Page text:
Artists select influential books concerning social change and justice
This past March, Asia Art Archive presented Under the Influence: A Travelling Library of Books that Inspire Artists at Art Basel in Hong Kong.
For the project, we invited artists from around the world to choose a book that inspires their artistic practice. Each contributor shared personal stories related to their selection, thereby providing singular perspectives on these one hundred foundational texts from across genres and disciplines.
Since then, Under the Influence has been touring to schools around Hong Kong.
In this second installment of a seven-part series on Ideas, we share the books from the project alongside writing from the artists. We wondered, how do books or issues concerning social change and justice serve as a catalyst for artistic practice? Note that the thematic groupings reflect AAA's interpretations of these texts.
Angela Su on Angry Women edited by V. Vale
When I rewatch David Cronenberg films, I realise a lot of what I produce today is actually influenced by them. The same goes with the book Angry Women and other RE/Search Publications. In the 1990s, Tower Records in Toronto (where I did my studies) had a good selection of RE/Search Publications on topics ranging from underground films, body fluids, body modification, to J.G. Ballard's The Atrocity Exhibition. It would be interesting to revisit these books and see if they are still relevant today.
Arin Rungjang on Children of the Dictatorship: Student Resistance, Cultural Politics, and the "Long 1960s" in Greece by Kostis Kornetis
On April 2016 I was invited to present my work among other artists in Athens, Greece. The event was organised for artists participating in documenta 14. The organisation invited artists to visit several places in Athens. One place was the anti-dictatorship memorial. When I first entered the place and was introduced to the story of the Polytechnic uprising, which happened on 17 November 1973, it reminded me of the uprising of Thammasat University in Bangkok on 14 October of the same year—only the uprising in Athens happened one month later. When I had to leave and say goodbye to an old man who had introduced the place, he asked me where am I from. I replied, "Thailand." Then he immediately gave me a tight hug and said Thammasat University inspired them to create the Polytechnic uprising in Athens. Several days later I went to the archive centre in Athens, and the director showed me a copy of a newspaper with the headline (in Greek, translated into English): "Tomorrow we will become Thailand."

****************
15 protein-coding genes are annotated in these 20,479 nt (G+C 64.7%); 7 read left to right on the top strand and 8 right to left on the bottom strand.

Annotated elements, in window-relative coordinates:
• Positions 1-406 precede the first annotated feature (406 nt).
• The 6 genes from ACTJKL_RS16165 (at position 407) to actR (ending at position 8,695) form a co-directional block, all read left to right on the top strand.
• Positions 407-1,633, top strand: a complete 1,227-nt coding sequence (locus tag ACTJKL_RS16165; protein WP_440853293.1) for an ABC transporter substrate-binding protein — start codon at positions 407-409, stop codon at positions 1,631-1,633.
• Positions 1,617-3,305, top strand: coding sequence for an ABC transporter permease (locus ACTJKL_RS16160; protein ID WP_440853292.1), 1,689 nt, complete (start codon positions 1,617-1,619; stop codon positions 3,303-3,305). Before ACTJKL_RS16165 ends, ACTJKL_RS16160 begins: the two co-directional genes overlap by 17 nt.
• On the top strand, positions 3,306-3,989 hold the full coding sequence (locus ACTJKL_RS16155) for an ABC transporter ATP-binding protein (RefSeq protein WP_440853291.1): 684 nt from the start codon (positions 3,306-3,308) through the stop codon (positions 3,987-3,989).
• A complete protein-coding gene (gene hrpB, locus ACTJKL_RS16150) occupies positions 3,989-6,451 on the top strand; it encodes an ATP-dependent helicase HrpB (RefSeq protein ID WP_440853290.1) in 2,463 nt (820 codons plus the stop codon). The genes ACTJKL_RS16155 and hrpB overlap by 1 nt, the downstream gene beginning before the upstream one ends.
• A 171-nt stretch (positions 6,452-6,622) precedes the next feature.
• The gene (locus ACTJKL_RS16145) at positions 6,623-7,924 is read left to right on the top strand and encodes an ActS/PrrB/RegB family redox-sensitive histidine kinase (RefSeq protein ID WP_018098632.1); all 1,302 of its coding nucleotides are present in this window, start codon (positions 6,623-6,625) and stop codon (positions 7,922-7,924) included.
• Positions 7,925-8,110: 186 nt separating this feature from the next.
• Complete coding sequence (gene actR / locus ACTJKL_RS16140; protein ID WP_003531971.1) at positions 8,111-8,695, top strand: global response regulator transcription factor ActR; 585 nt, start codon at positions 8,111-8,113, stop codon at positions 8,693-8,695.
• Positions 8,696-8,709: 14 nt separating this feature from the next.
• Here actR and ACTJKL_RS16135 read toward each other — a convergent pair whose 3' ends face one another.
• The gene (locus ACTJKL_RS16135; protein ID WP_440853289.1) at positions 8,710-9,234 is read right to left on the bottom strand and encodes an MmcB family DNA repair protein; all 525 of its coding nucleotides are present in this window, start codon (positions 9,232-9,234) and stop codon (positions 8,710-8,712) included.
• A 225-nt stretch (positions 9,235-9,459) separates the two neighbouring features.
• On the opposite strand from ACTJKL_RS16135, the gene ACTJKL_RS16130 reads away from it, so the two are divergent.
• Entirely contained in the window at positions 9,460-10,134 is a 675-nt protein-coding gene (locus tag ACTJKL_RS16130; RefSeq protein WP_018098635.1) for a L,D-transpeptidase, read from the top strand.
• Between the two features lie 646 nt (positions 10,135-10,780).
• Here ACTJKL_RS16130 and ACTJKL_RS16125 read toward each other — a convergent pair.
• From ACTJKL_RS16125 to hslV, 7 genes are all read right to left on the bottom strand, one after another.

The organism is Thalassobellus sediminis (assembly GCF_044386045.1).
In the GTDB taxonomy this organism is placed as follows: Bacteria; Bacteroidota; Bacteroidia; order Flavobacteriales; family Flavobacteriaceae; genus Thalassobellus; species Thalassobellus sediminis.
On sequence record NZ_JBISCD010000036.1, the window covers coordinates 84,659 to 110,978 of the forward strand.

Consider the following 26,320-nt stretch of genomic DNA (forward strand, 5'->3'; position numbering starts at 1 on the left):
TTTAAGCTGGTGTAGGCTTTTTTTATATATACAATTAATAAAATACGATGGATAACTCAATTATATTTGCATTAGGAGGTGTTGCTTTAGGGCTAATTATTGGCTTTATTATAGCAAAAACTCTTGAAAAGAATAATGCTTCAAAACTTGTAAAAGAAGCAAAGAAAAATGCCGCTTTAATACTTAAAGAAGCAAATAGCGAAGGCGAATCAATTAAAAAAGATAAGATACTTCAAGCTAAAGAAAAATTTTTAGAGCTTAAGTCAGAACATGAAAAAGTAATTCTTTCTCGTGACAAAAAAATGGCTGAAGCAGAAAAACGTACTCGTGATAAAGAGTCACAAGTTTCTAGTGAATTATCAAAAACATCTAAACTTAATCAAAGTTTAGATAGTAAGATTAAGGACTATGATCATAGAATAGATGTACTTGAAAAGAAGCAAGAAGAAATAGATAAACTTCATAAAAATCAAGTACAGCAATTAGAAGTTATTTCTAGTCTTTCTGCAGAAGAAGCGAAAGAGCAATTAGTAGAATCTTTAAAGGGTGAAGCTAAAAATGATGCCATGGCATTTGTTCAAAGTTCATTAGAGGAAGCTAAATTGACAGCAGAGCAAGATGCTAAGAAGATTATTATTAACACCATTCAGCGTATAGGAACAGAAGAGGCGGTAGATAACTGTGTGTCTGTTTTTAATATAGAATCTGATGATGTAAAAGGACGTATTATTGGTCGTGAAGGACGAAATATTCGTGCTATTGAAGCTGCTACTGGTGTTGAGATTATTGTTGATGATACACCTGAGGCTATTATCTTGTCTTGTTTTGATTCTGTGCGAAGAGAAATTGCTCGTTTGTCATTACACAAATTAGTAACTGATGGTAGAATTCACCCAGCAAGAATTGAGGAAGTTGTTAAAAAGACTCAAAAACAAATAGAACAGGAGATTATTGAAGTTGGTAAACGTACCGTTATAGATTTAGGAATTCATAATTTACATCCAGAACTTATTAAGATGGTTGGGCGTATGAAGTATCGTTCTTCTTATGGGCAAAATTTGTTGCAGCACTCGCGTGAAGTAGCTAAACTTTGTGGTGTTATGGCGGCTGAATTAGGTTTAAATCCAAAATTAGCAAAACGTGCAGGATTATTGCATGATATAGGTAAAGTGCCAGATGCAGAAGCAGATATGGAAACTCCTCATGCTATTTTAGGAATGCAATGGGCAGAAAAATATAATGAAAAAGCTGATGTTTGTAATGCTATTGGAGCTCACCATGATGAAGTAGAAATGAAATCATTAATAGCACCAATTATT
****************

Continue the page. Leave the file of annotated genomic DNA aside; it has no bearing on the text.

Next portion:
Dilara Begum Jolly on Sultana's Dream by Rokeya Sakhawat Hossain
The book that readily comes to mind that shaped my mindscape as an artist is Rokeya Rachanabali [Sultana's Dream] by Rokeya Sakhawat Hossain. "If we do not think about our condition then no one else will, and if they did, that would not benefit our cause wholesale." Aligning my position with these words, I also strive to give women their voice and their gaze back through my works. This book, for me, is not representative of my singular geopolitical reality, but speaks for a universal condition by mapping the various ways women negotiate adversities and obstacles resulting from the gambit of identity politics.
Hajra Waheed on From A to X by John Berger
The last darkness of the night. I haven't yet slept. I was thinking about the future. Not any future anywhere. Not our future together. About the future here they're trying to abort. They wont succeed. The future, that they fear, will come. And in it, what will remain of us, is the confidence we maintained in the dark.
Inder Salim on Dissensus: On Politics and Aesthetics by Jacques Rancière
Critical art is an art that aims to produce a new perception of the world, and therefore to create a commitment to its transformation. This schema, very simple in appearance, is actually the conjunc-tion of three processes: first, the production of a sensory form of "strangeness"; second, the development of an awareness of the reason for that strangeness; and third, a mobilisation of individuals as a result of that awareness.
sleep with me tonight (2013)
By Inder Salim
Sleep with me tonight.
Come as I come to you,
both in silence and in sound,
both in stone and in colour.
Come, sing with me tonight.
The song is written by a fish and a peacock.
The language is air, water and light.
So, come here, here which is neither a temple nor a bedroom.
Come, forget gender, I am both earth and idea in one.
Come, two eyes are following you: one is
Life and other is Death.
Come to me, to "distribute the sensible",
to benumb the corrupt,
to halt those who contaminate.
Come, it is getting late . . .
"distribution of the sensible" (phrase by Jacques Rancière)
Michael Leung on To Our Friends by The Invisible Committee
The epoch must be sought deep within each situation and deep within each person. That is where "we" meet up, where real friends are found, scattered over the globe, but walking the road together.
My creative practice focuses on notions of community, mutual aid, and reciprocal empowerment. These collaborative projects exist on a quiet neighbourhood street in Yau Ma Tei (Kai Fong Pai Dong) to expansive networks (my research into "Insurrectionary Agriculture Milieux").